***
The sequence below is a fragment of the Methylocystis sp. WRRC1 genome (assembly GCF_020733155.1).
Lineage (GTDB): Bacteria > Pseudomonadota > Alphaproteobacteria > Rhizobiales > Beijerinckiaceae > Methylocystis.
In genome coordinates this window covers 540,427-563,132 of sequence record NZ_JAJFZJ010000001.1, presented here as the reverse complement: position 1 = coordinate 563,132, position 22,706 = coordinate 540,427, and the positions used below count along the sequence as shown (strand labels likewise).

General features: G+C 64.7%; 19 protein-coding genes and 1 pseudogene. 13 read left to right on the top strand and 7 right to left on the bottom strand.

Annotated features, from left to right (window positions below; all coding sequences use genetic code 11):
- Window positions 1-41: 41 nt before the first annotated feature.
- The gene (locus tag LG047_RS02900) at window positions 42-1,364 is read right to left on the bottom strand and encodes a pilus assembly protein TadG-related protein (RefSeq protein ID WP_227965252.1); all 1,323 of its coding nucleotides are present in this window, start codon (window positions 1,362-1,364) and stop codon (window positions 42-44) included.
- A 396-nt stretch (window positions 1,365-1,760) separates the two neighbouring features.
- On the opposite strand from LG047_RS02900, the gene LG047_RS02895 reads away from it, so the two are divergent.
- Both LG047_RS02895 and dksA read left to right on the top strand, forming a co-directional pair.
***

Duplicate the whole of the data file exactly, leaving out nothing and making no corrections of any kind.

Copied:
The sequence below is a fragment of the Methylocystis sp. WRRC1 genome (assembly GCF_020733155.1).
Lineage (GTDB): Bacteria > Pseudomonadota > Alphaproteobacteria > Rhizobiales > Beijerinckiaceae > Methylocystis.
In genome coordinates this window covers 540,427-563,132 of sequence record NZ_JAJFZJ010000001.1, presented here as the reverse complement: position 1 = coordinate 563,132, position 22,706 = coordinate 540,427, and the positions used below count along the sequence as shown (strand labels likewise).

General features: G+C 64.7%; 19 protein-coding genes and 1 pseudogene. 13 read left to right on the top strand and 7 right to left on the bottom strand.

Annotated features, from left to right (window positions below; all coding sequences use genetic code 11):
- Window positions 1-41: 41 nt before the first annotated feature.
- The gene (locus tag LG047_RS02900) at window positions 42-1,364 is read right to left on the bottom strand and encodes a pilus assembly protein TadG-related protein (RefSeq protein ID WP_227965252.1); all 1,323 of its coding nucleotides are present in this window, start codon (window positions 1,362-1,364) and stop codon (window positions 42-44) included.
- A 396-nt stretch (window positions 1,365-1,760) separates the two neighbouring features.
- On the opposite strand from LG047_RS02900, the gene LG047_RS02895 reads away from it, so the two are divergent.
- Both LG047_RS02895 and dksA read left to right on the top strand, forming a co-directional pair.